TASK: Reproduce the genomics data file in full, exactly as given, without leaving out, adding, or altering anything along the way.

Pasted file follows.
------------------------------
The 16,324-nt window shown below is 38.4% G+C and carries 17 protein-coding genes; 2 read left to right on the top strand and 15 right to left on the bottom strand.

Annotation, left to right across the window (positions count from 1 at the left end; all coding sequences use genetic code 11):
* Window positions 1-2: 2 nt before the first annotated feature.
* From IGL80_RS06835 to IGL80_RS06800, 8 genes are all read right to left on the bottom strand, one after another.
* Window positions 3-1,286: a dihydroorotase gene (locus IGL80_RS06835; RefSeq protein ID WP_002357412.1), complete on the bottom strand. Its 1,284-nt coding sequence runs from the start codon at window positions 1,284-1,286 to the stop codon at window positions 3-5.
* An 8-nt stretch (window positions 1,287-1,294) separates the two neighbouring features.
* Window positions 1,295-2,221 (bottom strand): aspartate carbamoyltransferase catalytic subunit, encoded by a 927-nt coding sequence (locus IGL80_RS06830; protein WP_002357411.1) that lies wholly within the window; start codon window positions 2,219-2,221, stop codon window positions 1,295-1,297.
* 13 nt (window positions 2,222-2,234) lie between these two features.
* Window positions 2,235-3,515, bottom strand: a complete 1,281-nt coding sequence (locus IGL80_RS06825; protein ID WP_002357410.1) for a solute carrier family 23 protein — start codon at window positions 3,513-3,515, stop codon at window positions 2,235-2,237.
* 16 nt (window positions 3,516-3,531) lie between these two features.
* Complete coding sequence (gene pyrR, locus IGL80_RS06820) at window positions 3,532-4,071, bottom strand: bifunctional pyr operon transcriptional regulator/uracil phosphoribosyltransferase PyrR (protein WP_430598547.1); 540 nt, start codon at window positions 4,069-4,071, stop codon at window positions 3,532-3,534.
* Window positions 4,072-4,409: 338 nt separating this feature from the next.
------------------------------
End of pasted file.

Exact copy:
The 16,324-nt window shown below is 38.4% G+C and carries 17 protein-coding genes; 2 read left to right on the top strand and 15 right to left on the bottom strand.

Annotation, left to right across the window (positions count from 1 at the left end; all coding sequences use genetic code 11):
* Window positions 1-2: 2 nt before the first annotated feature.
* From IGL80_RS06835 to IGL80_RS06800, 8 genes are all read right to left on the bottom strand, one after another.
* Window positions 3-1,286: a dihydroorotase gene (locus IGL80_RS06835; RefSeq protein ID WP_002357412.1), complete on the bottom strand. Its 1,284-nt coding sequence runs from the start codon at window positions 1,284-1,286 to the stop codon at window positions 3-5.
* An 8-nt stretch (window positions 1,287-1,294) separates the two neighbouring features.
* Window positions 1,295-2,221 (bottom strand): aspartate carbamoyltransferase catalytic subunit, encoded by a 927-nt coding sequence (locus IGL80_RS06830; protein WP_002357411.1) that lies wholly within the window; start codon window positions 2,219-2,221, stop codon window positions 1,295-1,297.
* 13 nt (window positions 2,222-2,234) lie between these two features.
* Window positions 2,235-3,515, bottom strand: a complete 1,281-nt coding sequence (locus IGL80_RS06825; protein ID WP_002357410.1) for a solute carrier family 23 protein — start codon at window positions 3,513-3,515, stop codon at window positions 2,235-2,237.
* 16 nt (window positions 3,516-3,531) lie between these two features.
* Complete coding sequence (gene pyrR, locus IGL80_RS06820) at window positions 3,532-4,071, bottom strand: bifunctional pyr operon transcriptional regulator/uracil phosphoribosyltransferase PyrR (protein WP_430598547.1); 540 nt, start codon at window positions 4,069-4,071, stop codon at window positions 3,532-3,534.
* Window positions 4,072-4,409: 338 nt separating this feature from the next.